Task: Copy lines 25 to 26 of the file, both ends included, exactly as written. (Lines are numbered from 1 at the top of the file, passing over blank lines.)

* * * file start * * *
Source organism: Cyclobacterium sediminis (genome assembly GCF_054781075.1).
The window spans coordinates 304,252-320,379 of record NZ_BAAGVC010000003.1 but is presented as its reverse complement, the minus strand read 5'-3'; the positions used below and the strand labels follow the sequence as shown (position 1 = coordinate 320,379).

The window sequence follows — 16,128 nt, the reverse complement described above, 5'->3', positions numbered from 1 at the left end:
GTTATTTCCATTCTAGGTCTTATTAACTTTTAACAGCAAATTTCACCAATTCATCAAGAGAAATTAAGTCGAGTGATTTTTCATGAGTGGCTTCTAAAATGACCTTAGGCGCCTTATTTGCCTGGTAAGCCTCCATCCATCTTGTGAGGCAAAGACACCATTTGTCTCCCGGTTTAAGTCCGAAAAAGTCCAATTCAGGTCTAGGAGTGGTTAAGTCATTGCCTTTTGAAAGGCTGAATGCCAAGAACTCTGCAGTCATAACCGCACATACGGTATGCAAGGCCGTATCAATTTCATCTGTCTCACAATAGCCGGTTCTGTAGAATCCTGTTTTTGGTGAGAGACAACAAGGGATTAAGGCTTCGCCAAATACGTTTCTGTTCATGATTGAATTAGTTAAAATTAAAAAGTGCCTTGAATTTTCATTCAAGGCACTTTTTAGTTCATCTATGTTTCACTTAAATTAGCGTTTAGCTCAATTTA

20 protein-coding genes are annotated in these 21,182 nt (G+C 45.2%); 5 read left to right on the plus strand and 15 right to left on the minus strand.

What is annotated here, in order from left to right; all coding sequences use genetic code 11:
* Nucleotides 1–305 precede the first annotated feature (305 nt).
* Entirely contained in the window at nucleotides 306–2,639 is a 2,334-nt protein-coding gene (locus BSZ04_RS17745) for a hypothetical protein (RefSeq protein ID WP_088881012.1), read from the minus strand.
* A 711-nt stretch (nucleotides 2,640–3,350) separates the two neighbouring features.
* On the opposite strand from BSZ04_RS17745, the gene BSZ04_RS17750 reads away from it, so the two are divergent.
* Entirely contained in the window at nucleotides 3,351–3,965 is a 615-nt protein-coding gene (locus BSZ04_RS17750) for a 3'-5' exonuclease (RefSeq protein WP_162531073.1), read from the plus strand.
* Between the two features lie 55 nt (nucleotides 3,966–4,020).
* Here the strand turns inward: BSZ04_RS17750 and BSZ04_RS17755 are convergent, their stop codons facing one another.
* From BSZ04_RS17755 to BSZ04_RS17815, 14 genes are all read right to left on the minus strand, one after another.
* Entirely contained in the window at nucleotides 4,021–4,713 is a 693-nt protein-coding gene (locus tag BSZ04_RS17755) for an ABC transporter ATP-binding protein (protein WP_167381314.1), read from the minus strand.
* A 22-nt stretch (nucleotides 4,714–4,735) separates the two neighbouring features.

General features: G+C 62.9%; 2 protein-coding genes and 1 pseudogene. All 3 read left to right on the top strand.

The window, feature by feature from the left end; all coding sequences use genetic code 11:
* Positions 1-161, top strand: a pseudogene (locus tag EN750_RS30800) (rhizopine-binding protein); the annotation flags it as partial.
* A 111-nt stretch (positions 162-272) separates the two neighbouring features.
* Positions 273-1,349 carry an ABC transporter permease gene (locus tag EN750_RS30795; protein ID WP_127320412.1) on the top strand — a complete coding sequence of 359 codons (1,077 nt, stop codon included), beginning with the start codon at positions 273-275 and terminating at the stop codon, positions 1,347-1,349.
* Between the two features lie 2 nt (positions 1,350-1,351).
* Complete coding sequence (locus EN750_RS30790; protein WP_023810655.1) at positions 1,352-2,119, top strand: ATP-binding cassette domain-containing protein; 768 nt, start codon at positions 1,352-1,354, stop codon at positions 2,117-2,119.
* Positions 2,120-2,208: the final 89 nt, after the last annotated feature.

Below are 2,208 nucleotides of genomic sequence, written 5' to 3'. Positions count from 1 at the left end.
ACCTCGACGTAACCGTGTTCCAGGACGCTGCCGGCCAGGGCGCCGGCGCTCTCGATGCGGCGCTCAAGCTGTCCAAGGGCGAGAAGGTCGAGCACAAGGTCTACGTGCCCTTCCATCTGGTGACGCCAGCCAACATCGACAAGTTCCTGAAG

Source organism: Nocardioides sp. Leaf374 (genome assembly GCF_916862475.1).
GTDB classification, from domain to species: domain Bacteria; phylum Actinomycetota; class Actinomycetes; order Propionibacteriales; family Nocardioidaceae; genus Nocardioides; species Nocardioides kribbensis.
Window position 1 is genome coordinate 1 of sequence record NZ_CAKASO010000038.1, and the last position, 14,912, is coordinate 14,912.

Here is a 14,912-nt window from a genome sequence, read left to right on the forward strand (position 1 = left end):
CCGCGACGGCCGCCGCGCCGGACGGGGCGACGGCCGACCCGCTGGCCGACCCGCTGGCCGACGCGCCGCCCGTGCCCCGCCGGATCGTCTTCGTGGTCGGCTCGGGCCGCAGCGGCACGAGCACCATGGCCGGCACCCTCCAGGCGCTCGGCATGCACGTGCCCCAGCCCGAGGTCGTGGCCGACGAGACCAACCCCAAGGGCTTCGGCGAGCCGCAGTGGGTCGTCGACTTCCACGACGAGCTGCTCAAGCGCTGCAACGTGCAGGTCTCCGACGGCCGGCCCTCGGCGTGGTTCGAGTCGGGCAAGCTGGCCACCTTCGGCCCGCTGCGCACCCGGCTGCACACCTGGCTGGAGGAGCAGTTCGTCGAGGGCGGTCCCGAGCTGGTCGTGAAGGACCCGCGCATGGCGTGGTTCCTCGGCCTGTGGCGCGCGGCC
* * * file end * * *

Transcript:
Below are 2,208 nucleotides of genomic sequence, written 5' to 3'. Positions count from 1 at the left end.
ACCTCGACGTAACCGTGTTCCAGGACGCTGCCGGCCAGGGCGCCGGCGCTCTCGATGCGGCGCTCAAGCTGTCCAAGGGCGAGAAGGTCGAGCACAAGGTCTACGTGCCCTTCCATCTGGTGACGCCAGCCAACATCGACAAGTTCCTGAAG